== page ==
Phosphorous - Are all products the same?

South African plant pathologists were the first to show that root rot in avocado could be controlled by trunk injection with both phosphorous acid and the patented material Aliette®.  Aliette was briefly registered in California in the late 1980’s, but the registrant soon lost interest in pursuing a full pesticide registration when it became apparent that other researchers believed phosphorous acid could be registered as a fertilizer - a process much less costly and simpler than a pesticide registration. The company continued to hold on to the patents for the product and the breakdown products that were useful in root rot control.  By holding onto the patent, this effectively stopped other companies from pursuing a pesticide registration for phosphorous acid.    In 1990, a publication reported that phosphite could be used as a source of phosphorus fertilizer and this became the basis for the registration of phosphite as a fertilizer.  Subsequently, when the original patent expired, at least two materials have been registered as fungicides containing phosphite – Fosphite® and Agri-fos®.  There are, however, numerous phosphite materials that have been registered as fertilizers (for some brands see Brunings et. al., 2005, http://edis.ifas.ufl.edu/HS254), and every day seems to bring more brands onto the scene each making claims of having the best efficacy.

We wanted to see if we could detect an efficacy difference between Aliette, another registered phosphite fungicide and four different materials registered as fertilizers, for a total of six materials.  In a greenhouse, three-month old ‘Topa Topa’ seedling avocados with cotyledons removed were planted into a Phytophthora cinnamomi -inoculated organic potting mix.  A control was also planted without the inoculum, as well as an inoculated control.  One of six different materials was then applied as a soil drench until draining from the bottom of the liner.  The materials were applied at the equivalent phosphorous acid concentration.  There were 20 replicates for each of the controls and treatments.  The experiment was repeated twice.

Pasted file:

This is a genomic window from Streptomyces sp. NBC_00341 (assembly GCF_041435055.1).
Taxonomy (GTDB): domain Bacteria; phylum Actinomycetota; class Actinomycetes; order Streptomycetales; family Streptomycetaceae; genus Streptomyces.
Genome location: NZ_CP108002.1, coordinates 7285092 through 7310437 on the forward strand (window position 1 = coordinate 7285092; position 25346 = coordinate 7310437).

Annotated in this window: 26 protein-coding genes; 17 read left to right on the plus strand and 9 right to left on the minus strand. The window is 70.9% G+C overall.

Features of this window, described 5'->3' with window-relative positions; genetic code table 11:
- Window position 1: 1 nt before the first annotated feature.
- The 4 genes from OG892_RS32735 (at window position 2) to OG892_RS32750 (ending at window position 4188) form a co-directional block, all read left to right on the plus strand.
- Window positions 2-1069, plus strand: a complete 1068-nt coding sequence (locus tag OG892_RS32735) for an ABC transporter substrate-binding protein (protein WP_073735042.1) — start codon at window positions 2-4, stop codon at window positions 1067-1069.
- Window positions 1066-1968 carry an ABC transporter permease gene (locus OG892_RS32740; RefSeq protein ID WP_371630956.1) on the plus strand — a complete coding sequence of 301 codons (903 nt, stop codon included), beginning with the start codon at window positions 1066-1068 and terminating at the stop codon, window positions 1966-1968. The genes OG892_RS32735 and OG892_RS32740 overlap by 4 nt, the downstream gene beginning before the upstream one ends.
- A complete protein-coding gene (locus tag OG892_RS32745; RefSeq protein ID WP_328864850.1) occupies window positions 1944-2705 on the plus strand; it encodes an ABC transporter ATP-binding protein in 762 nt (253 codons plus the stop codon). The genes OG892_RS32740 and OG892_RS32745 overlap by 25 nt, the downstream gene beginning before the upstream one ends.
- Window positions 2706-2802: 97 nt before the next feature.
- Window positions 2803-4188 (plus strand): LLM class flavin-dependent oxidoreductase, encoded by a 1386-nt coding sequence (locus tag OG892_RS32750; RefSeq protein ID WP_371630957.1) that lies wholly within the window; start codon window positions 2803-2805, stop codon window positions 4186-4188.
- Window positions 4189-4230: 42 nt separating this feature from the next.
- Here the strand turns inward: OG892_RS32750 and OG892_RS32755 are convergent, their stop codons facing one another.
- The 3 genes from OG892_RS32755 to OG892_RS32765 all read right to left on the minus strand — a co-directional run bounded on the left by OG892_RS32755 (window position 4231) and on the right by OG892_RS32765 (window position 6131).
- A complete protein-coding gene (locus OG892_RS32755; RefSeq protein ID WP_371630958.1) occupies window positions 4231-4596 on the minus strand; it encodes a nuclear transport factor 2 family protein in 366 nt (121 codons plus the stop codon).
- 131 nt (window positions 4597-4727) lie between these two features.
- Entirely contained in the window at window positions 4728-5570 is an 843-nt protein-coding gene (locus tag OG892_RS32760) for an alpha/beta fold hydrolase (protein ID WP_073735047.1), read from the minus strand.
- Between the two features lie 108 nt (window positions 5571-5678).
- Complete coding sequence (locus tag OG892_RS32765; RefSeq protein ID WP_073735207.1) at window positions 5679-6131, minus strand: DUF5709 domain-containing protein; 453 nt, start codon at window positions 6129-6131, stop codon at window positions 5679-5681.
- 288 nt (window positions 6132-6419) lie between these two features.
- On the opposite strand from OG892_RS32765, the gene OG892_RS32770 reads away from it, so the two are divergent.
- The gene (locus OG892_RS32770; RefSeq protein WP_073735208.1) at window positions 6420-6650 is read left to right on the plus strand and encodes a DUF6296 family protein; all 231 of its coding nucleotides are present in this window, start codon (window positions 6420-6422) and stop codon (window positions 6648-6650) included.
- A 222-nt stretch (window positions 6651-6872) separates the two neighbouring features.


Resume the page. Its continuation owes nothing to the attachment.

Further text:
At harvest, root fresh and dry weights were highest for the non-inoculated trees and lowest for the untreated, inoculated controls, in both trials.  All treatments’ associated weights intermediate between these two were statistically the same.  Even a repeat application of one of the treatment materials in trial II didn’t result in greater root weights than single application treatments.  Shoot weight, both dry and fresh, was much less affected by root rot and treatments.  There were no differences in fresh shoot weight in the second trial, not even between the inoculated and noninoculated controls.  The root and shoot weights of all the treatments in the second trial were higher than in the first trial, indicating that either the inoculum was not as effective or that the trial was not continued long enough to produce as much damage. 

Root rot studies often have dramatic effects on root weights while shoot weights may remain little affected.   It is clear from our data that phosphites reduced the severity of root rot in this study, but that there was no benefit of a single source of phosphite relative to any other source. 

Below:  Healthy and decaying avocado roots.

Colour photo of avocado roots

Copyright (c) [2013] Regents of the University of California

Authored by: 
Ben Faber and A James Downer
Sourced from: 
Topics in the Tropics - A collaborative blog by UC farm advisors and specialists in subtropical horticulture in California.
Date sourced: 
Feb 13, 2013